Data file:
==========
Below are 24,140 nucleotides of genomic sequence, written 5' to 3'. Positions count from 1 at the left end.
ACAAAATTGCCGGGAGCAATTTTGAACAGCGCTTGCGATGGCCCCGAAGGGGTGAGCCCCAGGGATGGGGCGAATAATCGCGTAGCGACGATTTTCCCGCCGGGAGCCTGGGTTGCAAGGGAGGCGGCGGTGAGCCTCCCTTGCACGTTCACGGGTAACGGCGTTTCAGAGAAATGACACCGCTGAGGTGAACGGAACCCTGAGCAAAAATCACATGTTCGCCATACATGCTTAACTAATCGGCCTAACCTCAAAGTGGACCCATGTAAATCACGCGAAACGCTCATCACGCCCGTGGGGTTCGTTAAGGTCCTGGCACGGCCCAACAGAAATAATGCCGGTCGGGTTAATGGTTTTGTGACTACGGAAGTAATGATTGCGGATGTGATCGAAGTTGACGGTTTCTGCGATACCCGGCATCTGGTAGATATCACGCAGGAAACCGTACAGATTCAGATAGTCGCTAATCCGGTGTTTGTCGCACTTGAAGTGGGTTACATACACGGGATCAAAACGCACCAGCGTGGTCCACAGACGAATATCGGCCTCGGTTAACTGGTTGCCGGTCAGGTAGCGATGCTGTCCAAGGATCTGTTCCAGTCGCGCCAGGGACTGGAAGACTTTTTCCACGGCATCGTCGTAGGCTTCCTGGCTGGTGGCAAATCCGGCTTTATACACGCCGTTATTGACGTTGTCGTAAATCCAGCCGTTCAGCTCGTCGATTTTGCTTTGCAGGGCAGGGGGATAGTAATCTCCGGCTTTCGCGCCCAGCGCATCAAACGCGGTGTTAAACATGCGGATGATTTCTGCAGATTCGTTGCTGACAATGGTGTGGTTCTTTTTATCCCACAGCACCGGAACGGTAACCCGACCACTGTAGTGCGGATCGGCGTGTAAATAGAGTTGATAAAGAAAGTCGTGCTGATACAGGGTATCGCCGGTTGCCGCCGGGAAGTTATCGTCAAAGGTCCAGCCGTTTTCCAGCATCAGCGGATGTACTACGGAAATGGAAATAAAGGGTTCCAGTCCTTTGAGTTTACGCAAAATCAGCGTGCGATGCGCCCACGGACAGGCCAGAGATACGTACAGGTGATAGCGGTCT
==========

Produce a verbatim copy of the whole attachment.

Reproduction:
Below are 24,140 nucleotides of genomic sequence, written 5' to 3'. Positions count from 1 at the left end.
ACAAAATTGCCGGGAGCAATTTTGAACAGCGCTTGCGATGGCCCCGAAGGGGTGAGCCCCAGGGATGGGGCGAATAATCGCGTAGCGACGATTTTCCCGCCGGGAGCCTGGGTTGCAAGGGAGGCGGCGGTGAGCCTCCCTTGCACGTTCACGGGTAACGGCGTTTCAGAGAAATGACACCGCTGAGGTGAACGGAACCCTGAGCAAAAATCACATGTTCGCCATACATGCTTAACTAATCGGCCTAACCTCAAAGTGGACCCATGTAAATCACGCGAAACGCTCATCACGCCCGTGGGGTTCGTTAAGGTCCTGGCACGGCCCAACAGAAATAATGCCGGTCGGGTTAATGGTTTTGTGACTACGGAAGTAATGATTGCGGATGTGATCGAAGTTGACGGTTTCTGCGATACCCGGCATCTGGTAGATATCACGCAGGAAACCGTACAGATTCAGATAGTCGCTAATCCGGTGTTTGTCGCACTTGAAGTGGGTTACATACACGGGATCAAAACGCACCAGCGTGGTCCACAGACGAATATCGGCCTCGGTTAACTGGTTGCCGGTCAGGTAGCGATGCTGTCCAAGGATCTGTTCCAGTCGCGCCAGGGACTGGAAGACTTTTTCCACGGCATCGTCGTAGGCTTCCTGGCTGGTGGCAAATCCGGCTTTATACACGCCGTTATTGACGTTGTCGTAAATCCAGCCGTTCAGCTCGTCGATTTTGCTTTGCAGGGCAGGGGGATAGTAATCTCCGGCTTTCGCGCCCAGCGCATCAAACGCGGTGTTAAACATGCGGATGATTTCTGCAGATTCGTTGCTGACAATGGTGTGGTTCTTTTTATCCCACAGCACCGGAACGGTAACCCGACCACTGTAGTGCGGATCGGCGTGTAAATAGAGTTGATAAAGAAAGTCGTGCTGATACAGGGTATCGCCGGTTGCCGCCGGGAAGTTATCGTCAAAGGTCCAGCCGTTTTCCAGCATCAGCGGATGTACTACGGAAATGGAAATAAAGGGTTCCAGTCCTTTGAGTTTACGCAAAATCAGCGTGCGATGCGCCCACGGACAGGCCAGAGATACGTACAGGTGATAGCGGTCT